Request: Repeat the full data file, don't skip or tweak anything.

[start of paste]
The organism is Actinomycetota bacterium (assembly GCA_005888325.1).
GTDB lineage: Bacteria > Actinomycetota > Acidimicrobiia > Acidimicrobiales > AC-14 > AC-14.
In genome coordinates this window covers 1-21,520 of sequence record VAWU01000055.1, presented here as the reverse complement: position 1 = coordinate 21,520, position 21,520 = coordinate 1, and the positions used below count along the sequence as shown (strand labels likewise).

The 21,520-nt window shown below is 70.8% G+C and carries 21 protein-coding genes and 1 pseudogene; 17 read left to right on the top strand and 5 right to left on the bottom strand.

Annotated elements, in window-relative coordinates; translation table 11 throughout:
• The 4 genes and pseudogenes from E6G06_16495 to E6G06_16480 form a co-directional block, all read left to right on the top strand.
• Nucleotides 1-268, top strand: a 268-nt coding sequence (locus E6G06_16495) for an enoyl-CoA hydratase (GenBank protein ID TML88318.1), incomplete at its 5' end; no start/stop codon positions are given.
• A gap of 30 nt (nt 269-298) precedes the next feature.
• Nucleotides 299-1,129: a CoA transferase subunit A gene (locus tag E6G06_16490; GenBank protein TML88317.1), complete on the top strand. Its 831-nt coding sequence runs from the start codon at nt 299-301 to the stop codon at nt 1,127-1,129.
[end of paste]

The organism is Actinomycetota bacterium (assembly GCA_005888325.1).
GTDB lineage: Bacteria > Actinomycetota > Acidimicrobiia > Acidimicrobiales > AC-14 > AC-14.
In genome coordinates this window covers 1-21,520 of sequence record VAWU01000055.1, presented here as the reverse complement: position 1 = coordinate 21,520, position 21,520 = coordinate 1, and the positions used below count along the sequence as shown (strand labels likewise).

The 21,520-nt window shown below is 70.8% G+C and carries 21 protein-coding genes and 1 pseudogene; 17 read left to right on the top strand and 5 right to left on the bottom strand.

Annotated elements, in window-relative coordinates; translation table 11 throughout:
• The 4 genes and pseudogenes from E6G06_16495 to E6G06_16480 form a co-directional block, all read left to right on the top strand.
• Nucleotides 1-268, top strand: a 268-nt coding sequence (locus E6G06_16495) for an enoyl-CoA hydratase (GenBank protein ID TML88318.1), incomplete at its 5' end; no start/stop codon positions are given.
• A gap of 30 nt (nt 269-298) precedes the next feature.
• Nucleotides 299-1,129: a CoA transferase subunit A gene (locus tag E6G06_16490; GenBank protein TML88317.1), complete on the top strand. Its 831-nt coding sequence runs from the start codon at nt 299-301 to the stop codon at nt 1,127-1,129.